Computing's New Bottleneck: How to Disappear
Paul Otinelli, Intel's new CEO, addressed the Churchill Club for its 20th Anniversary gala. Otinelli touched on standard old problems emerging into dominant position:
Otellini did address the power consumption issue (see video clip), saying that "energy at the chip and system level is one of the critical things the industry needs to change." He citing the fact that for Google today, electricity costs outpace hardware costs..." (Berlind)As applications drift to the Web -- the ones we still associate with running locally on our fat, FAT client machines -- and as servers move from our own desktops and closets to the local or possibly far remote data center (as computing becomes so transparent that it actually seems to disappear), the engineering problems which fade and the others which impose themselves will naturally shift position.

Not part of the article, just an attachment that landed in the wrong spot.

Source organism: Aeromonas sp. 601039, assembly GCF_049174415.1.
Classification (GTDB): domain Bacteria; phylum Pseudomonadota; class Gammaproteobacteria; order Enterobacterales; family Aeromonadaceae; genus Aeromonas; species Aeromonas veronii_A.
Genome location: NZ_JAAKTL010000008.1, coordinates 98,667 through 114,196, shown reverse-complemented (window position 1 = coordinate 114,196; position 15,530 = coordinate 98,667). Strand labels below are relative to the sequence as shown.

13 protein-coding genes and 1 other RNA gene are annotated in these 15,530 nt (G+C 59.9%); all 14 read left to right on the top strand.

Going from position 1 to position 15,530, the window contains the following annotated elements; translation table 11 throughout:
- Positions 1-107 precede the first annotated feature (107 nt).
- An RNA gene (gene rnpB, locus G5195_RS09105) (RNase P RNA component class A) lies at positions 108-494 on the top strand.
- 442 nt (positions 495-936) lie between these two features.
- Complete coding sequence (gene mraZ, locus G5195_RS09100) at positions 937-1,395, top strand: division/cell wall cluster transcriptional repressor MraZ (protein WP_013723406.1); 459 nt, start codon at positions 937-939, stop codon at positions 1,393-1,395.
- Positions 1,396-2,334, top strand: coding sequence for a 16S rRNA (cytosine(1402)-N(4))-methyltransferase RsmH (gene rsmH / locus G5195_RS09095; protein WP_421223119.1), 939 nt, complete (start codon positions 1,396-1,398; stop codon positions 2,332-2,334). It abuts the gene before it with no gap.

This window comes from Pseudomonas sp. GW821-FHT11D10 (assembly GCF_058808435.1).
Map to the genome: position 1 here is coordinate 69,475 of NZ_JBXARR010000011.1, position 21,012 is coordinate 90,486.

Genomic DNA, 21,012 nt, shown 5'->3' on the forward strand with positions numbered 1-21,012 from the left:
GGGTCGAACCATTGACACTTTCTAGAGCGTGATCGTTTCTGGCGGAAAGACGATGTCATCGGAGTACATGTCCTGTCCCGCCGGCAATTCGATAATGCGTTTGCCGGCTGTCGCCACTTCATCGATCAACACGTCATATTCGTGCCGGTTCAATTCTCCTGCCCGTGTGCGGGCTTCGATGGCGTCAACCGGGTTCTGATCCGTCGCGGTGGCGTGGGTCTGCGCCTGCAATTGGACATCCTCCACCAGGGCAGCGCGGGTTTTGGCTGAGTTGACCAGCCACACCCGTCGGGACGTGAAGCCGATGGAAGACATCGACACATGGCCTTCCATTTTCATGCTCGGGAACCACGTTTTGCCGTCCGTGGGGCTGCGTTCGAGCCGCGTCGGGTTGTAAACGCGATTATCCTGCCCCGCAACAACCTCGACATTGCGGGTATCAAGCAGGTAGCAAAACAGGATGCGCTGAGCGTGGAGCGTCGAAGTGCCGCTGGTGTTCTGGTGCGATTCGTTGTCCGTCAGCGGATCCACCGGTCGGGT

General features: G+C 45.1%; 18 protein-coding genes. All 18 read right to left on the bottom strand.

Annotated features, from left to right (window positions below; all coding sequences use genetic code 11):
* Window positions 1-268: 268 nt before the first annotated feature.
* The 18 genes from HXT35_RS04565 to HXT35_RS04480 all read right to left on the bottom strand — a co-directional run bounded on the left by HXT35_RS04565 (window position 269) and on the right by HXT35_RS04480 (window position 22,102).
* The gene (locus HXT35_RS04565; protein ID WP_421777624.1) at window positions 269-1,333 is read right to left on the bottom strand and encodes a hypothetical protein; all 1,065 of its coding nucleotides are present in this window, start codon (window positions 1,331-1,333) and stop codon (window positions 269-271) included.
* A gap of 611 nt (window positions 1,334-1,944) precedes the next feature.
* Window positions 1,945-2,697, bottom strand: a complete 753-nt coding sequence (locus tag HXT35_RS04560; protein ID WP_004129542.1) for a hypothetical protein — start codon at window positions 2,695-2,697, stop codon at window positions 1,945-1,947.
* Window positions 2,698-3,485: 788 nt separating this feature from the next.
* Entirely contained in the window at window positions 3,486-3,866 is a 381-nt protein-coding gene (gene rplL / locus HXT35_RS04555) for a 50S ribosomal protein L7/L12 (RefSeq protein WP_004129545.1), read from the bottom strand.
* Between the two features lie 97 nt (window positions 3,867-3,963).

Once, circuit dimensions sucked attention and now, clearly, power-consumption is attracting brain-power. As companies like Intel (AMD, IBM, Sun, to name friends) solve these problems, the costs per cpu or relative to some unit of user time or effort will fall, forcing yet new problems in both hard- and soft-ware to identify themselves.
As Web applications, by design, do even less work on aggregate than they did when they were hogging separate local machines, this is going to free up amazing quantity of low-power compute cycles which we will waste in interesting and inpredictable ways.
Perhaps by then everyone will have 5 blogs -- one for each day of the week.